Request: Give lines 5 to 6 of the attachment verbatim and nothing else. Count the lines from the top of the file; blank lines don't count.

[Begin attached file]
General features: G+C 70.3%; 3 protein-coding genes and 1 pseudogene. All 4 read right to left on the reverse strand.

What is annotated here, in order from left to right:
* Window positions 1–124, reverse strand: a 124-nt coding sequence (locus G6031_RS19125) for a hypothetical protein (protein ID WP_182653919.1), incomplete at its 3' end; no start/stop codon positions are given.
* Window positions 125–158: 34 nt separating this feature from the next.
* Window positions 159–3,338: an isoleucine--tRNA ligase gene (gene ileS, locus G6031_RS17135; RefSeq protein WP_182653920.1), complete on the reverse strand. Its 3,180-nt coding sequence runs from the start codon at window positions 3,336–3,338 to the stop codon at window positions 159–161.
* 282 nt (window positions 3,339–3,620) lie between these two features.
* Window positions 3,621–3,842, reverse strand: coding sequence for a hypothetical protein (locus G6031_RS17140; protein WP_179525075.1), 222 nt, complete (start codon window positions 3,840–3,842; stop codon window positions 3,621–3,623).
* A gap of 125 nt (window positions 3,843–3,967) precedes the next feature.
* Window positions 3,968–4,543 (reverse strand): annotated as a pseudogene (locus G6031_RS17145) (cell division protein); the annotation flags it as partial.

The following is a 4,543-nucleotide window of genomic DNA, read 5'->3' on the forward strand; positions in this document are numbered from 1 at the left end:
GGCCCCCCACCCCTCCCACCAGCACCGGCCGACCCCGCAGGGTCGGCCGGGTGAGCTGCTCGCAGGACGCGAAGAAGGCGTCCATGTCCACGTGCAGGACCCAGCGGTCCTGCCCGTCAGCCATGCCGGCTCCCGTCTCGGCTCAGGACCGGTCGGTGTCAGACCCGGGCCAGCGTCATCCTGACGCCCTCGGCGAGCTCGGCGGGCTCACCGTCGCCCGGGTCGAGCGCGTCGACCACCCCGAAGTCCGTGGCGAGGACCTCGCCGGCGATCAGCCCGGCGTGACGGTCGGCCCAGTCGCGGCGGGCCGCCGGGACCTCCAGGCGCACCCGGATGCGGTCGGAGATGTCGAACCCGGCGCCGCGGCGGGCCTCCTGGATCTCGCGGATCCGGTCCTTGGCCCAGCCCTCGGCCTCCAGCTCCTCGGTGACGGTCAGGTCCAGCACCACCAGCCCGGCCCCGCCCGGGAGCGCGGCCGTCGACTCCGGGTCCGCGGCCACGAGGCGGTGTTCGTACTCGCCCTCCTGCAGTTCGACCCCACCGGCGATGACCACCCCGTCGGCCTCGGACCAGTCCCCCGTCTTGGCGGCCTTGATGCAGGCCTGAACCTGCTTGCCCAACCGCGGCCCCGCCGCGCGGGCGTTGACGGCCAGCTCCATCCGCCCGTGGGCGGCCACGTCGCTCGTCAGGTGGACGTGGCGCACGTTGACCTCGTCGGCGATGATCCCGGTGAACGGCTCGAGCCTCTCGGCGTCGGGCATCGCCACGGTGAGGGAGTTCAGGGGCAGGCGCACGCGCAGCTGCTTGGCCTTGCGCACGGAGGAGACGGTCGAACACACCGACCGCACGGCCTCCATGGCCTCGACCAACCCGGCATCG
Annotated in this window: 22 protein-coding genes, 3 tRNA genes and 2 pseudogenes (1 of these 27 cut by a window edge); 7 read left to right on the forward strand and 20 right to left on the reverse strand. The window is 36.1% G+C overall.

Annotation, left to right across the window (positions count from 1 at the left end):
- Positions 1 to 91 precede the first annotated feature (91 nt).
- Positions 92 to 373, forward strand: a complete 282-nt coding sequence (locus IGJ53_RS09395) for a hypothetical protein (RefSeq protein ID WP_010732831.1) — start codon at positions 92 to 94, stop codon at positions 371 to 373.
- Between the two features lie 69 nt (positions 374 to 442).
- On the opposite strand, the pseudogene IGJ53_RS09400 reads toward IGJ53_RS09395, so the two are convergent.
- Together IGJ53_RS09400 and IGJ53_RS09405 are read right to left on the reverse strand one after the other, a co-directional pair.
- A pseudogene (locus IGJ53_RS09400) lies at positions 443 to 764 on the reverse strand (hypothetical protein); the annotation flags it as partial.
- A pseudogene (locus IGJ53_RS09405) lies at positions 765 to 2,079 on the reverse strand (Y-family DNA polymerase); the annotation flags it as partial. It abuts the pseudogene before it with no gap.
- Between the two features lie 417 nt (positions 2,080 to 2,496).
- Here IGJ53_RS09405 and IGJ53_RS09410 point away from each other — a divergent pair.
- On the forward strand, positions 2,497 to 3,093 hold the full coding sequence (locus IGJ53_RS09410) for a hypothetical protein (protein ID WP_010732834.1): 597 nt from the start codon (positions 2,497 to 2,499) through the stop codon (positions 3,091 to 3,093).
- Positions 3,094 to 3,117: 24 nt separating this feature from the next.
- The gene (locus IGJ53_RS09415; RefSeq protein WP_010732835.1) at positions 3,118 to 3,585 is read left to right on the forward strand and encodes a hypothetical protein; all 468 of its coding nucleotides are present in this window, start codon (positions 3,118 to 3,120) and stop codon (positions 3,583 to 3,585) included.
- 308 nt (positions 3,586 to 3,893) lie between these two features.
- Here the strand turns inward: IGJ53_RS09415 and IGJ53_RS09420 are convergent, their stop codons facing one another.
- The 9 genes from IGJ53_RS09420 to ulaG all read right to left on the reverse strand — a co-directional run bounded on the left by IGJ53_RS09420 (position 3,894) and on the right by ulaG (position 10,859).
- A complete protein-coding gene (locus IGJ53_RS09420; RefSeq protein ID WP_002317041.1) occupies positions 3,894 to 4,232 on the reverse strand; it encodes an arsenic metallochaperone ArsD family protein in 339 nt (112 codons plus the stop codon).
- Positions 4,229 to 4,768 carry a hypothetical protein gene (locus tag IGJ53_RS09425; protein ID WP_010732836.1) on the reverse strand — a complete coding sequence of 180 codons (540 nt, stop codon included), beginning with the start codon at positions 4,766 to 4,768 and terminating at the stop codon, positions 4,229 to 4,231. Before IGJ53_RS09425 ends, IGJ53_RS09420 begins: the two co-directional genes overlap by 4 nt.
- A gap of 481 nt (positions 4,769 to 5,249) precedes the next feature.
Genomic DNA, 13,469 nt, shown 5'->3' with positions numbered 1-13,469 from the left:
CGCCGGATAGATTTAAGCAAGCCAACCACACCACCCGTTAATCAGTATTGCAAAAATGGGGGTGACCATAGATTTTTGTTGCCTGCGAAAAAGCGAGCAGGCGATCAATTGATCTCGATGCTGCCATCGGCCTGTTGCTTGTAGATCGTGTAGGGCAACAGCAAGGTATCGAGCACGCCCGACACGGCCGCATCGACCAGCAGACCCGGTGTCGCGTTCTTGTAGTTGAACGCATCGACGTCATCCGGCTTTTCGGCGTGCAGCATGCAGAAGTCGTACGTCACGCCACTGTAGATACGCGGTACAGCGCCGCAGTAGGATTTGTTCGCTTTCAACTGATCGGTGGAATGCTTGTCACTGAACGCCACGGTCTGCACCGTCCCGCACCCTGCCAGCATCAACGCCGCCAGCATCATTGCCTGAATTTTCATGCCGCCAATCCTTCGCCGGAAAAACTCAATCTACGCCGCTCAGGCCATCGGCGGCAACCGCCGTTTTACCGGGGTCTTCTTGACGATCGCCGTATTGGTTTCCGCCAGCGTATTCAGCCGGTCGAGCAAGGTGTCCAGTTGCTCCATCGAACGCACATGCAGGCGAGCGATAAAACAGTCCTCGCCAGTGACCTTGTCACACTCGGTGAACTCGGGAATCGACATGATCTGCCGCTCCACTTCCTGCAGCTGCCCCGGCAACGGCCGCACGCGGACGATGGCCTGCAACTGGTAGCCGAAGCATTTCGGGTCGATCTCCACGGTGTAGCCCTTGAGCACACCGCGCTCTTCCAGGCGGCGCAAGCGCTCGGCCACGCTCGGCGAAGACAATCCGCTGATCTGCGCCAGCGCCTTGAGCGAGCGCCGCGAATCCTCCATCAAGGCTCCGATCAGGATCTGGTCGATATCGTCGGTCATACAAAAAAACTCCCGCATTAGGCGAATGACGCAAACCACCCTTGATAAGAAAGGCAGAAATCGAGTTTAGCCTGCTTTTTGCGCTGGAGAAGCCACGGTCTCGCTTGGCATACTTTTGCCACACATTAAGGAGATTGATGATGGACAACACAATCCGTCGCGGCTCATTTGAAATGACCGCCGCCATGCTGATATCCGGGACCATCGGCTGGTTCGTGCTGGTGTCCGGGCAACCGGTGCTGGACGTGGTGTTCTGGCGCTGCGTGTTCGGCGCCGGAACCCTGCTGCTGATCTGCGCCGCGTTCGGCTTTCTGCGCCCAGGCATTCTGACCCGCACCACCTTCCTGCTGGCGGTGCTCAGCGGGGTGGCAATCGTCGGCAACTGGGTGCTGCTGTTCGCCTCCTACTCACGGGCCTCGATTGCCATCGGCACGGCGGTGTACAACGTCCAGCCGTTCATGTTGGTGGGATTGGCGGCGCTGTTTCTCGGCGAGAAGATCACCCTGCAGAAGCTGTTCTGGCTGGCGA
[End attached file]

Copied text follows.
* Window positions 159–3,338: an isoleucine--tRNA ligase gene (gene ileS, locus G6031_RS17135; RefSeq protein WP_182653920.1), complete on the reverse strand. Its 3,180-nt coding sequence runs from the start codon at window positions 3,336–3,338 to the stop codon at window positions 159–161.
* 282 nt (window positions 3,339–3,620) lie between these two features.